Well, you know, i think that, as i said, i think the possibility of not coming to a compromise is low, but it certainly is out there, they are human beings, they are fallible. This could be an example of that. We are not advocating and i don't believe people should panic. That said, there may be some circumstances that warrant a change in people's investment strategy or approach, and i would include in that if you need to get access to funds for your regular course of, you know, paying bills or whatever, and you're planning on raising cash for those purposes in the next couple of months, this is probably a better time to do it, before Tuesday than after Tuesday. So, you know, raising liquidity, raising cash, because you need to do that is, you know, makes sense. The other scenario i would support is if you are simply having trouble sleeping at night. Everybody has a different risk tolerance, and periods of crisis and uncertainty, you know, make that -- everybody's tipping point more obvious, and while i do not suggest bailing out, i do think everybody has to be comfortable with their investment strategy, that mix between stocks, bonds and cash, their asset classes, and, you know, if you're having trouble sleeping, that may be a clue that you need to rethink things.
And the Dow fell 1.1% Friday, the economy is looking bleak, i guess, at best at this point. Should people be losing faith in the stock market?
Well, the stock market has always been volatile, and, you know, i think that we've had a particularly interesting couple-year run here. But, you know, it normally has fairly large swings, and people forget that. Over long periods of time, and by that i would say 5 to 10-year periods of time, it does produce and has historically, not so much the last 10 years, but over longer periods of time, has produced higher rates of return than many other asset classes, but that comes with volatility. I have no reason to believe that that's changed longer term. I think the expect returns from stocks may be somewhat more muted as a result of more muted economic growth prospects here in the united states, but i have no reason to believe that the asset class itself is not capable of producing returns that are consistent with perhaps slightly lower than their long-term averages.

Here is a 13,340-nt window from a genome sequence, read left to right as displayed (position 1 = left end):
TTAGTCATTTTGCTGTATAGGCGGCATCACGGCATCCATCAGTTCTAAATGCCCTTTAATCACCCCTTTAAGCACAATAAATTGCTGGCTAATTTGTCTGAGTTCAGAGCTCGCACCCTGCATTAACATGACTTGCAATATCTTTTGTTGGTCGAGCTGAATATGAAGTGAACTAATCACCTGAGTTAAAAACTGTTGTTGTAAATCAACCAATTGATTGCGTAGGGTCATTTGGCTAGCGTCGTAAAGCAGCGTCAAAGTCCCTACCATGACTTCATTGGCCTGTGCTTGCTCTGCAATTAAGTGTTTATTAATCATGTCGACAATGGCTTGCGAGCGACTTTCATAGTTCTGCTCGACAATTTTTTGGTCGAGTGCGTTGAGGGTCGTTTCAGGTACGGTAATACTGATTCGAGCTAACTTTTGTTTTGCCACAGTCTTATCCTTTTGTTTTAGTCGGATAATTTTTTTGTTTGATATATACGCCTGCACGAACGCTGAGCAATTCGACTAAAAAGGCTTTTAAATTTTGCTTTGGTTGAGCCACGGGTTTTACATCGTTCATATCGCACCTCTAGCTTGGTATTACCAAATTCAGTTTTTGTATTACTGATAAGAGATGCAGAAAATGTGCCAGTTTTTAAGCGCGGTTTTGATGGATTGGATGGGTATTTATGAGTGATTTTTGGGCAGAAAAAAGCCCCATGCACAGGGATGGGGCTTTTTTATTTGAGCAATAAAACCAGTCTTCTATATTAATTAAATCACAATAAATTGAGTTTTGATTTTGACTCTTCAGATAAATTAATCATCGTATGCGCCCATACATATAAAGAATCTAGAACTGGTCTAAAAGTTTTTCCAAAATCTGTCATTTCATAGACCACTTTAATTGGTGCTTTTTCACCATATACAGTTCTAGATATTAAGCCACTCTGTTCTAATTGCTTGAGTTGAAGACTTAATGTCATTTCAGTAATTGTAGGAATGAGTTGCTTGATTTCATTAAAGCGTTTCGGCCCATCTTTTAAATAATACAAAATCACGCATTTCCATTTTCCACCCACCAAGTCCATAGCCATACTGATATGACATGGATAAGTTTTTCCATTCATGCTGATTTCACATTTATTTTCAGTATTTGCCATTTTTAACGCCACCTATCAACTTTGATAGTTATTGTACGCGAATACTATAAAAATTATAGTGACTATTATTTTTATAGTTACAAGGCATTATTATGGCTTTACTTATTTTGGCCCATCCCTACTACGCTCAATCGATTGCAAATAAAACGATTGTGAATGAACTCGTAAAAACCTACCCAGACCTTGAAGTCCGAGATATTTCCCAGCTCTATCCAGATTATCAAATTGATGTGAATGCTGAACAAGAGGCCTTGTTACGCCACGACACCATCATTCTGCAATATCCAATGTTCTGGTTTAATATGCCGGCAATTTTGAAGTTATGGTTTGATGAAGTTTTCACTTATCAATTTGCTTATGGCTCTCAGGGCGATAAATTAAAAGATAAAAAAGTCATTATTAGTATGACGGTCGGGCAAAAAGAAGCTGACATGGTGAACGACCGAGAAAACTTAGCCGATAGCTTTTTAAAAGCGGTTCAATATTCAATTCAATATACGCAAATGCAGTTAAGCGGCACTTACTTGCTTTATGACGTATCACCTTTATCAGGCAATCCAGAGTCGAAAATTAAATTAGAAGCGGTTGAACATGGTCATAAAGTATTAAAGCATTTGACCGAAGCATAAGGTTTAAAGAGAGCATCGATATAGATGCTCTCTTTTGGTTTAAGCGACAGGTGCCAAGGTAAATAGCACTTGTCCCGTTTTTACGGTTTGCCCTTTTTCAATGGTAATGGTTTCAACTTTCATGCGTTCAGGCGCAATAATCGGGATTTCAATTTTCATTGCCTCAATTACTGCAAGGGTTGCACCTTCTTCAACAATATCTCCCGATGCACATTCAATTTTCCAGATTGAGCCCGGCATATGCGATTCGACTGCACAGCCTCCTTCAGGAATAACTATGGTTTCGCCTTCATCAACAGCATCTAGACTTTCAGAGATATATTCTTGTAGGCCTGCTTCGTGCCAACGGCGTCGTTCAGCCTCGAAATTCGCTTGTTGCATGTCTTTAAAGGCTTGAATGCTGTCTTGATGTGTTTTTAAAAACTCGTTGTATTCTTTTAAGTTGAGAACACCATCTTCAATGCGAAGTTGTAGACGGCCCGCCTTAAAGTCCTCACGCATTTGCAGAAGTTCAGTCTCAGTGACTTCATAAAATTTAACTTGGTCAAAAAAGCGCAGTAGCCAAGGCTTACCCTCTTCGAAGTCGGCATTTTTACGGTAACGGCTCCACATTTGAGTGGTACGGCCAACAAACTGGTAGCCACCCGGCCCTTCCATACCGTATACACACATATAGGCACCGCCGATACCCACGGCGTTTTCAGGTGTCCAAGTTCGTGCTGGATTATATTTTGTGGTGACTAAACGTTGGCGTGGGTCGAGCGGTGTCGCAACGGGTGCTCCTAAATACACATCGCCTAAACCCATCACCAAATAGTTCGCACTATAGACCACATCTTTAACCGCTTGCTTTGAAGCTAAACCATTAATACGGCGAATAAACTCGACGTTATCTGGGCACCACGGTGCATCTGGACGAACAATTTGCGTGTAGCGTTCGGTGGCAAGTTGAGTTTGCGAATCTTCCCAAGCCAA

Working with investments on a day-to-day basis, seeing the economy turn over, you've experienced the recession, has there ever been -- was there a point you were more concerned for the economic future, or this it for you personally?
Good question. I think for those of us who are in the financial markets, the 2008-09 financial -- I'll call it a collapse, it was pretty significant, was really, certainly, as concerning. You know, if we all look back at that time period, there were points when really the stability of the U.S. Financial system really was called into question. So i think i was probably more concerned at that point than i am today, which is not to minimize the events.